The rainbow is an example of caustic light. The scattering of light by
raindrops causes different wavelengths of light to be refracted into
arcs of differing radius, producing the bow
Our earliest ancestors depended on atural light. The sun determined whentheyrose andslept, and where they migrated. Fire provided heat o cook food. The stars blanketing the night sky served as a map when
the landscape was too dark or uniform to navigate.
Early humans may not have understood as much as we
do now about the technical aspects of natural light, but
they must have known how fundamental it was to their
existence. It was more than simply a resource – they
worshipped, celebrated, feared it. We see evidence of
this in their architecture, much of which seems to have
been constructed not simply to shelter daily activities,
but to honour natural light.
Technological advancements in lighting, cooking
and navigation have led us to depend less on natural
light. Still, it continues to affect us in ways that are
mysterious, primal and essential to our wellbeing. As
it surrounds, entertains and surprises us, it seems that
it recalls some essential similarity between nature and
ourselves that technology can never quite reproduce.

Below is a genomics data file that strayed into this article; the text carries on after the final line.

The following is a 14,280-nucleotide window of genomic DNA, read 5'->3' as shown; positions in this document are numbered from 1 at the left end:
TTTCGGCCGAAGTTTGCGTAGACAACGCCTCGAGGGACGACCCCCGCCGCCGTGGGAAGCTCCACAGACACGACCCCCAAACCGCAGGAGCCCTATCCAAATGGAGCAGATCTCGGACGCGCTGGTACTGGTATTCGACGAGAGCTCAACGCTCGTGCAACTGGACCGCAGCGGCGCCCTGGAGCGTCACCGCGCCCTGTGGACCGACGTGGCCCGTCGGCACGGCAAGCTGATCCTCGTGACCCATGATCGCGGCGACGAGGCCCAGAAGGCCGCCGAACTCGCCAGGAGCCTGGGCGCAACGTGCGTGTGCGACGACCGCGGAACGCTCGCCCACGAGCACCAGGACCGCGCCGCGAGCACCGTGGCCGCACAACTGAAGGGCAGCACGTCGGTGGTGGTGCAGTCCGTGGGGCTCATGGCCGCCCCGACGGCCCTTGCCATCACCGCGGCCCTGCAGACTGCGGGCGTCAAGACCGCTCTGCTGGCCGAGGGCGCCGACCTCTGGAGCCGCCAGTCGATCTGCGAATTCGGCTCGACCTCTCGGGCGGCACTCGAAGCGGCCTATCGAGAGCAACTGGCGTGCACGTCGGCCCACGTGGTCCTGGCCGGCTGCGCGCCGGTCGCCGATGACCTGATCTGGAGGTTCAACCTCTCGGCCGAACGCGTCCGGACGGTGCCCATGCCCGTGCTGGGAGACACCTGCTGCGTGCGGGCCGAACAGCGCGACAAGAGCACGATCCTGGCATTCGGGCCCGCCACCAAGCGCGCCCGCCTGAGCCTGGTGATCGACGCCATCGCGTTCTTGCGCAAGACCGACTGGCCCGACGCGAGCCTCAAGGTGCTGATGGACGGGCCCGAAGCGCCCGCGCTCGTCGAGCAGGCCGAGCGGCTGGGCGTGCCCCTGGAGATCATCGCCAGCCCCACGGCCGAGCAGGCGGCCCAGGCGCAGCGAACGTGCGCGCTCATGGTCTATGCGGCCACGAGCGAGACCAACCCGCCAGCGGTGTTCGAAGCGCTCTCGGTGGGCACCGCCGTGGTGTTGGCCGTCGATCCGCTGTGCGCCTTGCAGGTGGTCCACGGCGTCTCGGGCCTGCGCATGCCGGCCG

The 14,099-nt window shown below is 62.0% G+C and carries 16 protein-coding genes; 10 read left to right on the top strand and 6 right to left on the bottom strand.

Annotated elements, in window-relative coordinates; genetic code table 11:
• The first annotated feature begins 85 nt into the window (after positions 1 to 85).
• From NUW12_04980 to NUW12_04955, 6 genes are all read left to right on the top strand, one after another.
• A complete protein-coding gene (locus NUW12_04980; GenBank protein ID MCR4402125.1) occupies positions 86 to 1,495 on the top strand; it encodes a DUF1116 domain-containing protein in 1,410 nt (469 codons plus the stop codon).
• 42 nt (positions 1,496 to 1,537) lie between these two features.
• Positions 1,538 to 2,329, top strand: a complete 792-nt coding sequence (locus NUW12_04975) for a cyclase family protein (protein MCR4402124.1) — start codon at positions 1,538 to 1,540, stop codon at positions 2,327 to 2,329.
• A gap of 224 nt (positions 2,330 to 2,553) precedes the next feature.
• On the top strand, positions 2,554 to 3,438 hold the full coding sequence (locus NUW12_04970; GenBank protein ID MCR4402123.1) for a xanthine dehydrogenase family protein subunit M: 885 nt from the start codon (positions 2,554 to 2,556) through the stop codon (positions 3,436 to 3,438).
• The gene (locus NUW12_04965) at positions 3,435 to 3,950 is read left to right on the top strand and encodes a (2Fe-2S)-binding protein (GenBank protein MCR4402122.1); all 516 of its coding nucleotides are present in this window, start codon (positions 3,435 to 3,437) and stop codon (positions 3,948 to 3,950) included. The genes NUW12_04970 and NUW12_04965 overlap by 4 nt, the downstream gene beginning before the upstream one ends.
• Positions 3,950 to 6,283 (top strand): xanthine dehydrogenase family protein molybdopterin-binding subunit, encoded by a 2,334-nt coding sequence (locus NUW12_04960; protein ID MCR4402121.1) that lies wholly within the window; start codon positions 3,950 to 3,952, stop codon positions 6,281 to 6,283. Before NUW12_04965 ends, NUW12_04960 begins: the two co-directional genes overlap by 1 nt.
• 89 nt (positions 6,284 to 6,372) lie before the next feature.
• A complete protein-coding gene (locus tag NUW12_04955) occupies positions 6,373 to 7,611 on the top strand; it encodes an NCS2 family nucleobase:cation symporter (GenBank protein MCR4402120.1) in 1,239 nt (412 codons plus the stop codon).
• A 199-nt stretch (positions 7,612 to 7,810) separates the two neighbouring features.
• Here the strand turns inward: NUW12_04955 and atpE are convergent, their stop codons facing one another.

As designers and architects, we seek to understand
the nuances of how people perceive and experience
all types of light, but natural light remains enigmatic.
What is it exactly about natural light that causes us to
respond to it the way we do? What is the source of its
power, its mystery?
Natural light does not simply illuminate the visual
world. Its inherent dynamism plays a crucial role in
shaping our environment. This dynamism impacts
both our bodies (our physiology, our emotions) and
what our bodies perceive. In our everyday lives, we
encounter natural light’s rhythms in a variety of ways.
Our experience of these rhythms can be focal or
peripheral, collective or individual.
Natural light can be a spectacle, a fleeting display
of light that provokes anticipation and commands
attention. Such events often inspire social gatherings
and foster community. An especially vibrant sunset
might draw a crowd to the water’s edge and prompt
collective awe and excitement. A long-awaited
eclipse or meteor shower might have a similar effect.
In witnessing lightning during a storm, we might
share with other observers the experience of fear, or
deference to nature’s power.
We might also observe natural light spectacles in
fleeting display of light that provokes
anticipation and commands attention’